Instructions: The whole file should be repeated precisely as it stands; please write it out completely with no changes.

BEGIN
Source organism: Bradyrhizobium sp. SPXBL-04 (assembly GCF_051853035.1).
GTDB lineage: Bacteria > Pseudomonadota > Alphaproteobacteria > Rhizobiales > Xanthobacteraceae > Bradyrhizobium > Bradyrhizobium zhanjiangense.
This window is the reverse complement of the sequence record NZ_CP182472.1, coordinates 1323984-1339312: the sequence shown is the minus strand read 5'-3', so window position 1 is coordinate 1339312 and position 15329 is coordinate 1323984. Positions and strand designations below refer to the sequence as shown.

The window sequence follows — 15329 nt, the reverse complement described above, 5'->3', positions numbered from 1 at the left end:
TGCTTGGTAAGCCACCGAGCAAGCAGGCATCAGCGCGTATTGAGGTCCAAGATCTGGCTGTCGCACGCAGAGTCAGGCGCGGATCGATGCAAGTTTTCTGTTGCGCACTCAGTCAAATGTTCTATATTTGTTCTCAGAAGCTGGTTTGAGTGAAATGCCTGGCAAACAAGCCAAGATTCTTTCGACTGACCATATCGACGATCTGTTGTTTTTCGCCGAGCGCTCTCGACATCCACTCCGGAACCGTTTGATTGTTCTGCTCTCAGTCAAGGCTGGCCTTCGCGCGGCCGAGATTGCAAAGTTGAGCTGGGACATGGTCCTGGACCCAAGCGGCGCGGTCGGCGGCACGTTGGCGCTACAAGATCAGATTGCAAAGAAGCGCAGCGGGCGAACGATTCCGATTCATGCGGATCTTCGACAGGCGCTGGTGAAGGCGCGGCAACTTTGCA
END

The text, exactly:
Source organism: Bradyrhizobium sp. SPXBL-04 (assembly GCF_051853035.1).
GTDB lineage: Bacteria > Pseudomonadota > Alphaproteobacteria > Rhizobiales > Xanthobacteraceae > Bradyrhizobium > Bradyrhizobium zhanjiangense.
This window is the reverse complement of the sequence record NZ_CP182472.1, coordinates 1323984-1339312: the sequence shown is the minus strand read 5'-3', so window position 1 is coordinate 1339312 and position 15329 is coordinate 1323984. Positions and strand designations below refer to the sequence as shown.

The window sequence follows — 15329 nt, the reverse complement described above, 5'->3', positions numbered from 1 at the left end:
TGCTTGGTAAGCCACCGAGCAAGCAGGCATCAGCGCGTATTGAGGTCCAAGATCTGGCTGTCGCACGCAGAGTCAGGCGCGGATCGATGCAAGTTTTCTGTTGCGCACTCAGTCAAATGTTCTATATTTGTTCTCAGAAGCTGGTTTGAGTGAAATGCCTGGCAAACAAGCCAAGATTCTTTCGACTGACCATATCGACGATCTGTTGTTTTTCGCCGAGCGCTCTCGACATCCACTCCGGAACCGTTTGATTGTTCTGCTCTCAGTCAAGGCTGGCCTTCGCGCGGCCGAGATTGCAAAGTTGAGCTGGGACATGGTCCTGGACCCAAGCGGCGCGGTCGGCGGCACGTTGGCGCTACAAGATCAGATTGCAAAGAAGCGCAGCGGGCGAACGATTCCGATTCATGCGGATCTTCGACAGGCGCTGGTGAAGGCGCGGCAACTTTGCA